Camus wrote the Myth of Sisyphus as an essay on the relationship between individual thought and suicide as a solution to the absurd (6). Camus used the Greek myth of Sisyphus as a metaphor for life and the seeming absurdity of living. Understanding Camus conception of absurdity is necessary for grasping the role of freedom in human existence.
According to Camus, absurdity can be found to occur anywhere, on street corners or in revolving doors. (12) It strikes in moments throughout a man’s life when the uniformity and routine of existence—the habituations of thought and regularities of action—are broken and man seeks to reconnect and repair them again (12). Camus says that “before encountering the absurd, every man lives with aims, a concern for the future or for justification (with regard to whom or what is not the question).” (57)
Absurdity arises when the inference of reason reveals itself to be wholly dependent on cognitive activity alone, the sole work of consciousness. In this event inference ceases to follow from the nauseating compulsion of objective necessities and the world readjusts itself as a relative, subjective condition of man. Camus says that “A man’s failures imply judgment, not of circumstances, but of himself.” (69) Inference positions itself as alien to the world from which we attribute it (21). When man posits the question ‘why?’ and weariness sets it, he reveals the lack of inference in his mechanical routines, and elucidates an impulse of consciousness. (13) This consciousness either dissipates as man falls back into his life’s motifs, or he realizes, through an awakening, that inference is a device imparted to the mind, rather than a process inherent to the world. Camus says man comes to terms with this awakening by embracing suicide or recovery. (13)
Camus holds that life is indeed meaningless, full of contradictions and confusion, and has no inherent values other than those that we create. He entreats, however, asking “In the face of such contradictions and obscurities must we conclude that there is no relationship between the opinion one has about life and the act one commits to leave it?” (7,8) Certainly not. Rather accepting the futility of our world as an excuse for suicide, and rather than accepting the leap of faith that religion calls for, Camus proposes that we consciously accept the futility moment by moment by revolting with freedom and passion (64). In this way living is keeping the absurd alive, retaining the possibility of happiness and meaning in moments in between, whereas suicide would negate the very absurdity and possibility that established it. (6, 54) According to Camus, revolt as “the constant confrontation between man and his own obscurity” is one of the few acceptable philosophical positions. It means we must “challenge the world at every second” (54). This revolt is defiance, an exercise of freedom, which intensifies life’s value maximally in a way that no other ideological thinking can guarantee (55).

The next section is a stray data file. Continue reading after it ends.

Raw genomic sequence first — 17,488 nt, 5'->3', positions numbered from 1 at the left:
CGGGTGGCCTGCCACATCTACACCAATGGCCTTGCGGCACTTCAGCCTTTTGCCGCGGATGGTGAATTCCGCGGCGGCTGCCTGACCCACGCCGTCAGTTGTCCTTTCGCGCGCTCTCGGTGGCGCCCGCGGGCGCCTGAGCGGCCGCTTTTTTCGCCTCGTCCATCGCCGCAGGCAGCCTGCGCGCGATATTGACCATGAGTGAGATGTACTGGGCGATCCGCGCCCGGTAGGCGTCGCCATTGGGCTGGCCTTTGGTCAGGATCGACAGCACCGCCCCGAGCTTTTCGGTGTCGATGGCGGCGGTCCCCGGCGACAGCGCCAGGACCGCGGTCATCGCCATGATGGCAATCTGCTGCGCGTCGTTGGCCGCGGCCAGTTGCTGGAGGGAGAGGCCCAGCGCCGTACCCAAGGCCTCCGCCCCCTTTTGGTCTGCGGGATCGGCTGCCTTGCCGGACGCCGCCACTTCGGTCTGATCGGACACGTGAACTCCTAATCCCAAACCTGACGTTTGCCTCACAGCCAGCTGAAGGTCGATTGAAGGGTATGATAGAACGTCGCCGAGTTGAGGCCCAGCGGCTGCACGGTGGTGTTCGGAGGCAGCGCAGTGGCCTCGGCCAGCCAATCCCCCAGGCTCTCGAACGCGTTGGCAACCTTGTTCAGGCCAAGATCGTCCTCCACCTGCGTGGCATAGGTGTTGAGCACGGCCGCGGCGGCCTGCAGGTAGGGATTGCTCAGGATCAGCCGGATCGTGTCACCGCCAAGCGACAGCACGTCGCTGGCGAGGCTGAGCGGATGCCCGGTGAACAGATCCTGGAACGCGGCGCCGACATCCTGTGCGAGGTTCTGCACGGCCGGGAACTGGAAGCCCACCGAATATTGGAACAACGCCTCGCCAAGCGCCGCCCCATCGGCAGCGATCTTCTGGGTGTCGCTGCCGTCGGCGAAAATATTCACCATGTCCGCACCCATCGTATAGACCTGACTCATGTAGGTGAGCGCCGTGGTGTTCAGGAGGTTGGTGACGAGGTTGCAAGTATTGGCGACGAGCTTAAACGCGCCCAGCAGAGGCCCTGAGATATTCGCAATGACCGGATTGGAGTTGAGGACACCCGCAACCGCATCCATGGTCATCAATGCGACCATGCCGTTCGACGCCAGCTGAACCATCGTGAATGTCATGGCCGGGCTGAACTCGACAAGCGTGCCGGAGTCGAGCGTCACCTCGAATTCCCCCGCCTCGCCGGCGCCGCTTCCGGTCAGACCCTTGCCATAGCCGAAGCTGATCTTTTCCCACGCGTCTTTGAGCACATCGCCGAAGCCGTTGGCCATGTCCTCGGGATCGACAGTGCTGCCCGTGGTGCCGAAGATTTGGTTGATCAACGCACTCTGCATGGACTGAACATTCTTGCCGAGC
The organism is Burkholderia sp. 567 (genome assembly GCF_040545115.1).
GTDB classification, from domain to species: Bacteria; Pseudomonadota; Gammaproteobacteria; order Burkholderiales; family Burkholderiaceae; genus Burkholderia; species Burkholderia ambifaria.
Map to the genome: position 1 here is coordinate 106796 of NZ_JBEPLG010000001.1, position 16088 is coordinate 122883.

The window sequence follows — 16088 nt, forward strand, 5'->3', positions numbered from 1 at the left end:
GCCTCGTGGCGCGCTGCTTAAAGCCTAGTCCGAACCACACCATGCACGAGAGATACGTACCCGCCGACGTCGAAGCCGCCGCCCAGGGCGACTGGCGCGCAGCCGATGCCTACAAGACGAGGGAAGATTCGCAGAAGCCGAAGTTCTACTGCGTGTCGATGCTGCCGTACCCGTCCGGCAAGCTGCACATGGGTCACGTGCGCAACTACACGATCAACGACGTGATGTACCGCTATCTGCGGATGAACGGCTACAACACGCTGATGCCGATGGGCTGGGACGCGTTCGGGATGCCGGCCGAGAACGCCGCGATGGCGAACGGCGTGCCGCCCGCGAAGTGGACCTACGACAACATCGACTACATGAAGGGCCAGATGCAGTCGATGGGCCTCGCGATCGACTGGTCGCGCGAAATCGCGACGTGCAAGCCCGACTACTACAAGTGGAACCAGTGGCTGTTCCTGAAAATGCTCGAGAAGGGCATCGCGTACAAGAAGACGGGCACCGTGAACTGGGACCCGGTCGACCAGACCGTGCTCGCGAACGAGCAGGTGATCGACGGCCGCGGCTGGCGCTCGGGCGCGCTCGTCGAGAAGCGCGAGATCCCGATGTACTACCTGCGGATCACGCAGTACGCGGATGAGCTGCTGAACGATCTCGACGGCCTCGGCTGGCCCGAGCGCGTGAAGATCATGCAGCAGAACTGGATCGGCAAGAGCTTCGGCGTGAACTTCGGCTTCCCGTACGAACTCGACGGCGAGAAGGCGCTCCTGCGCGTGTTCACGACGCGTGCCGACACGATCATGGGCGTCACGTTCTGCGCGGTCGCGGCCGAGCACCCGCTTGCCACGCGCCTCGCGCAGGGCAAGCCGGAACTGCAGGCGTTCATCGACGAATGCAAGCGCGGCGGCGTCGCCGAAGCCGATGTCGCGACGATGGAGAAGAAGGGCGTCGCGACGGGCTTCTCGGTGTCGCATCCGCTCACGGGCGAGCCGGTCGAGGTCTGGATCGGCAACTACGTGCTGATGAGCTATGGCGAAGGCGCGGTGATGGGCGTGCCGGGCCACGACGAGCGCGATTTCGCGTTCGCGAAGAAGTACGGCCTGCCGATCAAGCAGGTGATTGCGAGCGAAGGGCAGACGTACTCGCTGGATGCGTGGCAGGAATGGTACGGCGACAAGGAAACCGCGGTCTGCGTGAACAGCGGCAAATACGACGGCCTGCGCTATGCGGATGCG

Camus paints three extreme portraits of absurd lifestyles given the form of the lover, the actors, and the conqueror (90). While there is nothing exclusive about these lifestyles they provide a caricature of the absurdity as a joy of living creatively. Inasmuch as life is absurd, life is creation (94). “To think is first of all to create a world” Camus says. Through creation man manifests ends and aims and realities so that just as an artist “commits himself and becomes himself in his work”, a creative being commits himself and becomes himself in the tasks he lovingly chooses for himself (97). Intelligence must refuse to reason the concrete, concluding that “expression begins where thought ends” (99). According to Camus, gratuitousness is a hallmark of the absurd life and a life with hope: with no revolt or divorce from illusions, there is no gratuitousness. What is necessary then is this constant passionate detachment (102).
Camus, Albert. The Myth of Sisyphus. New York: Vintage International, 1991.